While I loved the challenge and idealism of Jesus' vision, it was painfully clear that we weren't living this out at my college. During my sophomore year I got sick with a high fever. My roommate disappeared and slept in another room because he was afraid of catching my illness. As I recovered alone in my room, I was angry with him for deserting me, though I knew that if he had been sick, I might have fled to another room as well. I knew that if we were going to be family to one another, we would need to stick with each other, even if it meant potential harm to ourselves. I began to wonder if Jesus really intended for us to act towards one another as though we were family. And I began to ask how the rest of the New Testament authors understood Jesus' teachings about family.

Isolation
My college years featured fervent prayers for God to change my sexual orientation, faithful attendance at counseling sessions with the same goal, and sincere participation in a ministry focused on helping homosexuals find "healing." My attraction to men remained undiminished, my despair grew, and my dreams of ever having a family of my own faded.

After college, I traveled around Central America for nine months, trying to learn Spanish and understand the Latin American political situation as I sifted through the implications of being gay.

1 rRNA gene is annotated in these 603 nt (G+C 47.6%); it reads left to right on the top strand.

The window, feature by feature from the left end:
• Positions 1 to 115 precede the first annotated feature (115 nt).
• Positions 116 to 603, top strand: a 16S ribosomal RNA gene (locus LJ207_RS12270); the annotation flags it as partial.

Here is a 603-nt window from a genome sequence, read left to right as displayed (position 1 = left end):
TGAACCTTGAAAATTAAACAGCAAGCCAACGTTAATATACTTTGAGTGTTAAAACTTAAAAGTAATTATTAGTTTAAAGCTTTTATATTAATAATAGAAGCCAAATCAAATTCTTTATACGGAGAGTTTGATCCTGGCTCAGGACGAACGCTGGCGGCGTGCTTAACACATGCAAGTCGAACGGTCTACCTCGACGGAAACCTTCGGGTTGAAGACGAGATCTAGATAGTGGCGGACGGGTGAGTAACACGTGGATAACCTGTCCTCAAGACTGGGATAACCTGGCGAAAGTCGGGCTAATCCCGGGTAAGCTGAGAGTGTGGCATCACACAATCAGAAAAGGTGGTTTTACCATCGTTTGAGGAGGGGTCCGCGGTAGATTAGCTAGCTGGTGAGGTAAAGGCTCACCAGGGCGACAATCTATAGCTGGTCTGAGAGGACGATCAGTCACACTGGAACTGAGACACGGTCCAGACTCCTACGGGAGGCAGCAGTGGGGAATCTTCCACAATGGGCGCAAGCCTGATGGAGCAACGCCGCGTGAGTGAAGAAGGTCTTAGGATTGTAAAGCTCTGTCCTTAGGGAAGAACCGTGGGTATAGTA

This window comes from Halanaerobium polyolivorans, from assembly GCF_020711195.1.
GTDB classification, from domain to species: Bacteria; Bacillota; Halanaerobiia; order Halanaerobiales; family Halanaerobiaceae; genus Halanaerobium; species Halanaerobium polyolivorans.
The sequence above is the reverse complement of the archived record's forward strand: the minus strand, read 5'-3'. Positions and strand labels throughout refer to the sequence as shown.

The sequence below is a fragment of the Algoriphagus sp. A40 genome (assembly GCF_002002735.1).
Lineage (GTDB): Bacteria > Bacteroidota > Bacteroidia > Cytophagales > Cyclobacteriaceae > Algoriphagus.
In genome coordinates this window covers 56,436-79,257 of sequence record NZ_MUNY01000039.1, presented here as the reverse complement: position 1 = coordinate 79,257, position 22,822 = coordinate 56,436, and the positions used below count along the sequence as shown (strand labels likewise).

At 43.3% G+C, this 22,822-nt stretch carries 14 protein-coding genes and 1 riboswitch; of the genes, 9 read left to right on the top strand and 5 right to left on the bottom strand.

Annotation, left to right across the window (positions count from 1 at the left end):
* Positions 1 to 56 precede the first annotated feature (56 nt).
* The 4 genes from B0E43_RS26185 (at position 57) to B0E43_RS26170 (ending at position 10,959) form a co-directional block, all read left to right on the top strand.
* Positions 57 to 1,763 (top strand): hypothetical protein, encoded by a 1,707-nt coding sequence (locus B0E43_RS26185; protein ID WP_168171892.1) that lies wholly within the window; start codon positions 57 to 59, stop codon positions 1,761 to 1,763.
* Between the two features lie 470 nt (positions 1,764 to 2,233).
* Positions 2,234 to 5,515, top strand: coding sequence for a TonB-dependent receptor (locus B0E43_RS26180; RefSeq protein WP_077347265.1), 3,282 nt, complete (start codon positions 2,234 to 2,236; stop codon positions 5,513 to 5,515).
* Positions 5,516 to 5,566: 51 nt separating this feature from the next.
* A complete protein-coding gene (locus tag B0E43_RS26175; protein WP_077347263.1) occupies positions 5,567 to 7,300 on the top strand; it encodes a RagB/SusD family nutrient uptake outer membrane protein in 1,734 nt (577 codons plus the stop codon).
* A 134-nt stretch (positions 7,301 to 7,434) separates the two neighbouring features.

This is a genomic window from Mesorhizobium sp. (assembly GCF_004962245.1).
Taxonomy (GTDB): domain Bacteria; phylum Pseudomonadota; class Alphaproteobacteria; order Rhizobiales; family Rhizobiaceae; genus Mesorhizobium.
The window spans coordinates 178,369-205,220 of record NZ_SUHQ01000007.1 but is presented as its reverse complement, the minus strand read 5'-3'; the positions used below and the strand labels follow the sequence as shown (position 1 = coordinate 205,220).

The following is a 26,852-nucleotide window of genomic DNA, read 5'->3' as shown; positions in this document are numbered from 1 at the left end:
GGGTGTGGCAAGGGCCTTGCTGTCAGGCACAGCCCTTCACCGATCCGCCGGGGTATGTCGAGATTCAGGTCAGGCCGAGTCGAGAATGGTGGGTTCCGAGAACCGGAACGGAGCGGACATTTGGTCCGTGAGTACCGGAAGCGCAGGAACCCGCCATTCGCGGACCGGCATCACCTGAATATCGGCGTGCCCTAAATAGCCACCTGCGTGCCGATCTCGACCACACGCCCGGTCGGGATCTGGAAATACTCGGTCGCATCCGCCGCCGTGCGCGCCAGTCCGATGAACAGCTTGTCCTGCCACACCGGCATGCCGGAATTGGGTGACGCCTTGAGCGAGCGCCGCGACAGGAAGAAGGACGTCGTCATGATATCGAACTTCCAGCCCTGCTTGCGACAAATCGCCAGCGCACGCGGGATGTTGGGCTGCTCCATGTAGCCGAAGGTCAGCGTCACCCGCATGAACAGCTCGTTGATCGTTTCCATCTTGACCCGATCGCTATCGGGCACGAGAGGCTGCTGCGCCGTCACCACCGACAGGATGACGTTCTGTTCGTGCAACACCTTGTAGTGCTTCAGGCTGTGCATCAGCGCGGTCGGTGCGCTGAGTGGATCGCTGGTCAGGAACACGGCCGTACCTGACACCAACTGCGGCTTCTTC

Toward the end of my trip, I found myself alone on a bus, winding through the hills above Tegucigalpa, Honduras. It was a cool night, and the darkness hid the daunting poverty as the lights of the slums sparkled like gems scattered across the rolling hills. After months of listening to music with tuba bass lines, I was glad for the US pop music on the radio. Above the driver, an LED cross blinked to the beat of the music next to a Playboy bunny sticker. I had spent a lot of time traveling alone. In my isolation, one desire became achingly plain. I wanted to be with a man. The desire was clear, fierce, and unrelenting. I felt a thrill of freedom race though my body. Nobody knew where I was. I had money in my pocket. I could do anything and go anywhere.

Pleasurable as that feeling was, I knew the excitement could quickly turn into a desolate loneliness. Though I longed to be with a male partner, I had been taught that this longing was entirely corrupt. Yet everything was corrupt! I couldn't imagine a place, a way of being, a family, an economics, a politics in which any kind of life made sense. I was lost, with no place to be "found," no "home" to return to. That night, the path ahead seemed to diverge into two clear options. I could move to New York, cut off ties with my relatives and God, and pursue a gay relationship. Or I could sort out what it might mean to be both gay and Christian by moving back to San Francisco to the little church community that was being formed by my missionary friends.

I decided to take the road to San Francisco in order to give faith one last try.